Few Republicans Sure to Vote on Raising Debt Ceiling

Only 16 House Republicans who are currently in office backed the last “clean” debt hike, whereas few of them intend to support it this year.

If the debt ceiling is raised with a clean hike, a distinct possibility given Democratic demands and the narrow, 52-seat majority for the GOP in the Senate, Republicans will need at least 24 members of their own conference, to back a clean debt bill in the House, The Hill reports.

Speaker Paul Ryan, who would be charged with convincing Republicans to back the bill, voted against the clean-debt hike in 2014 when he was still chairman of the House Ways and Means Committee. Only 28 Republicans backed it, and 12 of them are no longer in Congress.
In the Senate, every Republican opposed the bill the clean debt-ceiling bill on final passage.

This will be the first time in more than a decade that Republicans will have to raise the debt ceiling while controlling the White House and both chambers of Congress.

That political dynamic puts all of the responsibility for raising the debt ceiling on the GOP, and little if any on Democrats. House Minority Leader Nancy Pelosi will not want to give slack to vulnerable Republicans who don’t want to back the debt ceiling hike for their own party president, The Hill comments.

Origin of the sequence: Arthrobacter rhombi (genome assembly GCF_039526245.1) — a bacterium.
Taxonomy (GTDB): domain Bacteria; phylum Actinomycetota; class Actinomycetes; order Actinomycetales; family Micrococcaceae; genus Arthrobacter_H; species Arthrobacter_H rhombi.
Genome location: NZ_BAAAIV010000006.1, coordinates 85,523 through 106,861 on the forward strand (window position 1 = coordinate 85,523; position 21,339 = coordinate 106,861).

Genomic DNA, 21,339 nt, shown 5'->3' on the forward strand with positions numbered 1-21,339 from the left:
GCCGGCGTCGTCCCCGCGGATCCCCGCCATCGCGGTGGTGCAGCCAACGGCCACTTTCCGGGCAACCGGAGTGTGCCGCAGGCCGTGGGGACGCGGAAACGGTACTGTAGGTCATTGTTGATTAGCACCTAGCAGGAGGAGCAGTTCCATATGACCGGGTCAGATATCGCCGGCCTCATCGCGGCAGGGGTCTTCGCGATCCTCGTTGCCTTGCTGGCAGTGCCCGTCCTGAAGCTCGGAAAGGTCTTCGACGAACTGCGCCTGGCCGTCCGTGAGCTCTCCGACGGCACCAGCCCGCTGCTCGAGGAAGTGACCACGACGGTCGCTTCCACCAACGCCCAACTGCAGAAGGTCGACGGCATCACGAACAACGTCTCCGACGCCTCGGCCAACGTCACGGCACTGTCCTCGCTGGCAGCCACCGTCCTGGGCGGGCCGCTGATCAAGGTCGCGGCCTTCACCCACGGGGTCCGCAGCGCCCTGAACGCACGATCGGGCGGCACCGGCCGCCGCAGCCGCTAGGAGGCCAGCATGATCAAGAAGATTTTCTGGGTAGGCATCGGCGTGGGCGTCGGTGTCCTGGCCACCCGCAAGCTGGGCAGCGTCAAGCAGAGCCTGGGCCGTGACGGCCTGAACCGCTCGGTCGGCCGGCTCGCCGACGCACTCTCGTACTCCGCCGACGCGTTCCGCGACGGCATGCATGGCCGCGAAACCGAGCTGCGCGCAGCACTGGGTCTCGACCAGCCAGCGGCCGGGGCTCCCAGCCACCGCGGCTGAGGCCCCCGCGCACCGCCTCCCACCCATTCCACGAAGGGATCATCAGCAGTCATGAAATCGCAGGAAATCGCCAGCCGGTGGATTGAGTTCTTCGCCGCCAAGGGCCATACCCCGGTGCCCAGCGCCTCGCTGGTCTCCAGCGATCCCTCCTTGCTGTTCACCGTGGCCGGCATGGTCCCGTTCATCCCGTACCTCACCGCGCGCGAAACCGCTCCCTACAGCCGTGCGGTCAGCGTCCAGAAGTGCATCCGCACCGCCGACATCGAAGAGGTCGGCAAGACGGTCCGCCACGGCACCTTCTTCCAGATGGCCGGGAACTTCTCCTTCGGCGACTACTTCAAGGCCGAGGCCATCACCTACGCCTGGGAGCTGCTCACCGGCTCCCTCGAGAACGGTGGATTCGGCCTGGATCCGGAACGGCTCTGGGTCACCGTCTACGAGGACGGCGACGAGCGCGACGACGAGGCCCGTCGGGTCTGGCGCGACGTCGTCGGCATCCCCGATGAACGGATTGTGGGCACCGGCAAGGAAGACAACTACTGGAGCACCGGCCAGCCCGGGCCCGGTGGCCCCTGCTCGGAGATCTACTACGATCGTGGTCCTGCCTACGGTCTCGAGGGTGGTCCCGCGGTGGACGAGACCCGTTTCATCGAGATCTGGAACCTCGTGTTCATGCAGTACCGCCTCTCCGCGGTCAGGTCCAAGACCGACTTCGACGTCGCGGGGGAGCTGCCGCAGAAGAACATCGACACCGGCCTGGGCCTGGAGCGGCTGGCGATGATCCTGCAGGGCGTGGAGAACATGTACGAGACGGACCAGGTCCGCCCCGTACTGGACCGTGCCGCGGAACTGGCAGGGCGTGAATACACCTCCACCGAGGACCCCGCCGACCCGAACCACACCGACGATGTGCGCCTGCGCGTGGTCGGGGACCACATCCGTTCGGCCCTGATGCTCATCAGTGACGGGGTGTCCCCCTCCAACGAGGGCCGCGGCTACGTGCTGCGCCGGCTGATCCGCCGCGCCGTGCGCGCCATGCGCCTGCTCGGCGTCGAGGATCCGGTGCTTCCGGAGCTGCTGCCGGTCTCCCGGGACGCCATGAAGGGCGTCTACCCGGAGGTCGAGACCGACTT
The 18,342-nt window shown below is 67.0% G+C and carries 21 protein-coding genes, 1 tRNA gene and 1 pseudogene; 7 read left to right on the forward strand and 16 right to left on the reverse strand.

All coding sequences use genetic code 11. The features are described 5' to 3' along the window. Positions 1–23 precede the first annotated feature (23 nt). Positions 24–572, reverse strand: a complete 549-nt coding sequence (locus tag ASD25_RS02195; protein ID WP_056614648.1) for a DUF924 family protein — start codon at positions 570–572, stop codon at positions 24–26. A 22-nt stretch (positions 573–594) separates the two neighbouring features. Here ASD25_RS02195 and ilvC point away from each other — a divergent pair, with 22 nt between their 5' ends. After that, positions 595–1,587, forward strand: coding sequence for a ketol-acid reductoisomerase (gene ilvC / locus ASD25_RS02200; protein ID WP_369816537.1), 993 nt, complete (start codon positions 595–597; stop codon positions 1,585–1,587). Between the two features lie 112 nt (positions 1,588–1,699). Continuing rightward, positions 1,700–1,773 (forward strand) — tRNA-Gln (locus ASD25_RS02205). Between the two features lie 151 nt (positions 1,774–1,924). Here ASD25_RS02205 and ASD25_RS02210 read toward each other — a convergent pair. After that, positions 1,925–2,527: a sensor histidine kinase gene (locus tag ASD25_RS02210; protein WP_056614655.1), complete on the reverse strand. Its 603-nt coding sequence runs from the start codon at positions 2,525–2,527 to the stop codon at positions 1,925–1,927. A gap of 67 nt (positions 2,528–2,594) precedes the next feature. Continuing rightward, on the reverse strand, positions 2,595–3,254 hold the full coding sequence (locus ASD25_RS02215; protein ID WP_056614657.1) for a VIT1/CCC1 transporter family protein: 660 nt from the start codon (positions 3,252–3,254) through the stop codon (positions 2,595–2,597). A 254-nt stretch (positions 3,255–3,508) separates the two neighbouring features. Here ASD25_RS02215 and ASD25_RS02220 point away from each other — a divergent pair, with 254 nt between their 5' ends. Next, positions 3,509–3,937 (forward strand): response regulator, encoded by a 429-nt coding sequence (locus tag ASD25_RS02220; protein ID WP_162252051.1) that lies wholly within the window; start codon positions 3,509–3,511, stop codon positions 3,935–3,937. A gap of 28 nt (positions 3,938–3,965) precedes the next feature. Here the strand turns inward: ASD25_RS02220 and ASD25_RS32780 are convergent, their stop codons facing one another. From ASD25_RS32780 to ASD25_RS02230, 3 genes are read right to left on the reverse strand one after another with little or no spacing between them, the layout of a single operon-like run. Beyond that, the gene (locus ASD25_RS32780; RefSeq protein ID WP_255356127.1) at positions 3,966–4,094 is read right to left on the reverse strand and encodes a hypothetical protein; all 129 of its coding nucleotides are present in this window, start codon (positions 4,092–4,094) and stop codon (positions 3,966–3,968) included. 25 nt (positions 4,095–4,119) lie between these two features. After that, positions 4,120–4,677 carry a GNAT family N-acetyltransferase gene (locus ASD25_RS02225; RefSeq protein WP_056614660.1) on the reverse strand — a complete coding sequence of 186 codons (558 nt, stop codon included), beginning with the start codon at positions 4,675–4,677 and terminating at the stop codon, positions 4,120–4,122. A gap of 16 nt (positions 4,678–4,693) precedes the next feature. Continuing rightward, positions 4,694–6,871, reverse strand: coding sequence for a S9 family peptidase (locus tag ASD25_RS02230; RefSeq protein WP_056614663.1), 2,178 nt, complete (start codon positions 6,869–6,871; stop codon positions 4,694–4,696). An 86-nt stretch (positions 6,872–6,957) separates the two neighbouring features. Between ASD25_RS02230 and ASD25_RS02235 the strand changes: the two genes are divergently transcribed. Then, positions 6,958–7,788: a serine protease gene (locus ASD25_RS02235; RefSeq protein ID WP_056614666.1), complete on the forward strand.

“I don’t see Democrats bailing out Republicans, just like Republicans didn’t bail out Democrats. They’ll say ‘we’re going to give you the same amount of help you gave us,”said Steve Bell, senior advisor at the Bipartisan Policy Center and a former staff director of the Senate Budget Committee.

In the spring, Pelosi and Senate Minority Leader Chuck Schumer suggested that Democrats could withhold support from a clean debt hike if Republicans separately press for legislation cutting taxes on the wealthy.

They later said that Democrats would back a clean debt hike, but Pelosi will want as many Republicans as possible to support it since their party controls the White House. And the tax talk has given an argument to any liberal who chooses to oppose a debt ceiling hike.

Dent, a longtime centrist GOP leader, acknowledged more Republicans will probably have to take that step.

“Guess what? We’ll need at least 24 Republicans, and it should be a much larger number than that,” he said.

Only four of the 16 House Republicans who backed the clean debt ceiling in 2014 suggested they would consider voting for a clean debt hike this year: Representatives Charlie Dent, Darrel Issa, Peter King and David Valadao.

Conservative Republicans are already pressing Ryan to tie spending cuts or budgetary reforms to a debt-limit bill, signaling they do not plan on changing their strategy with fellow Republican Donald Trump in the White House.

The Trump administration has given mixed signals about the debt ceiling. Treasury Secretary Steve Mnuchin has called for a clean debt hike and initially said it should be done before the August recess. He has since said a vote could take place in September.

Trump budget director Mick Mulvaney, a former House Republican who demanded steep budgetary restrictions to be tied to the debt limit hike, said there should not be a clean debt hike vote. Some Republicans who backed a clean debt-hike in 2014 are expressing confidence that the votes will be there in 2017.

“If you write the purchase order, the goods are delivered, you’ve agreed to pay for it, and suddenly you’re saying ‘well I hit my limit,’ well no, your limit was determined by your decision to write the purchase order and accept the goods”, Representative Darrell Issa said.

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